While he started his career with the Reds and ended it with Astros, he is best known for the 14 years he spent with the New York Mets. Franco is unusual in that he threw a screwball.
Lee Smith is 52 Years old and a native of Louisiana. Sportswriter Jim Murray described him as “The best one inning pitcher the game ever saw.” Lee Smith held the major league record for career saves from 1993 to 2006 with 478---still 3rd most ever. His mentor was Fergie Jenkins.
The 6’6” 265 lb. Smith was a 7 time All Star, best known for his 95 mph fastball. He set what was the National League record for saves with 47 in 1991; he led the league in saves four times, and he holds the all time record for Games Finished with 802. Smith had an ERA of only 1.65 in 1983.
He pitched for eight teams over the course of eighteen seasons in the big leagues, starting with the eight years he played for my beloved Chicago Cubs.
Billy Wagner is 38 years old and was originally from Virginia. He is still an active player, and his 385 career saves are 6th most in the history of the game. Billy Wagner set a Major League record in 1997 by striking out 14.4 batters per nine innings for the season.
He has been the relief pitcher of the year once and he was selected six times for the All Star team. Wagner, a left-hander, is not a big man, but he throws the ball 100 mph. After breaking in with the Astros in 1995, he has since pitched for four other clubs. Wagner sports a 2.39 ERA for his CAREER.
Trevor Hoffman is 42 years old and a native Californian. He is the rare pitcher who throws a palmball. Trevor Hoffman holds numerous Major League records including: 8 straight 30 save seasons; 15 seasons with more than 20 saves; 14 years with over 30 saves; 9 with 40 saves or more.
In 2002, Sports Illustrated magazine named him the “greatest closer in baseball history.” Hoffman is a 7 time All Star who had his best year in 1998 when he saved 53 games with an ERA of 1.48. Twice he has been the relief pitcher of the year, and he sports a 2.73 lifetime ERA.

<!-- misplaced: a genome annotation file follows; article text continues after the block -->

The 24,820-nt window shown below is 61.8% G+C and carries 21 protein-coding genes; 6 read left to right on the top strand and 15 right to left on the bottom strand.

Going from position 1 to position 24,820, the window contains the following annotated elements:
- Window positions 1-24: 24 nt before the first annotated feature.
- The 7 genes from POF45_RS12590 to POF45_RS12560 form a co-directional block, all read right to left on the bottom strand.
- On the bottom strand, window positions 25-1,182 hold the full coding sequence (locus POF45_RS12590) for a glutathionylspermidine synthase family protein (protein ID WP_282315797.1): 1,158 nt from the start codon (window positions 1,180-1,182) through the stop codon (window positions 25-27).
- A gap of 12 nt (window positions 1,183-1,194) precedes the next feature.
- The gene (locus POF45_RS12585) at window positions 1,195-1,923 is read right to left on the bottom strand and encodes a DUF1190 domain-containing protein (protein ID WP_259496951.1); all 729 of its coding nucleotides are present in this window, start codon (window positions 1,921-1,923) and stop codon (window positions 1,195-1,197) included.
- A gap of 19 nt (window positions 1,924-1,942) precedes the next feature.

Hoffman pitched briefly with the Marlins, and he is currently rostered by the Brewers, but he is best known as a San Diego Padre, the team with which he logged 16 seasons. He is the all time career saves leader with 591.
Mariano Rivera is 40 years old, and he is a native of Panama. The only team he has played for in the 15 years of his career is the New York Yankees.
Trevor Hoffman says, “Rivera will go down in history as the best reliever in the history of the game.”
Dennis Eckersley chimed in with “The best ever, no doubt.”
In 1999 Mariano Rivera saved 45 games out of 49 opportunities, with a 1.83 ERA, and at one point was not scored upon for 43 consecutive innings; in 2004 he made good on 53 of 57 save chances while posting an ERA of 1.94; in 2005 he converted 43 out of 47 with an ERA of 1.38; in 2008 he blew only one save opportunity in 40 tries, finishing with an 1.40 ERA---and he only walked a total of six hitters in the entire SEASON.
Rivera possesses many all time postseason records including: 34 consecutive scoreless innings; 23 consecutive saves; 39 career saves; and a career ERA of 0.74. Rivera is a ten-time All Star; five-time relief pitcher of the year; and a five-time World Champion.
He has accomplished all of this with essentially one pitch: a devastating cut fastball. Rivera is currently second in career saves with 526. He has the lowest career ERA in 100 years of baseball at 2.25. Rivera is a devout Christian, and he credits God with all of his success.
UPDATE: Mariano Rivera became the first ever unanimous selection for the Hall of Fame in 2019.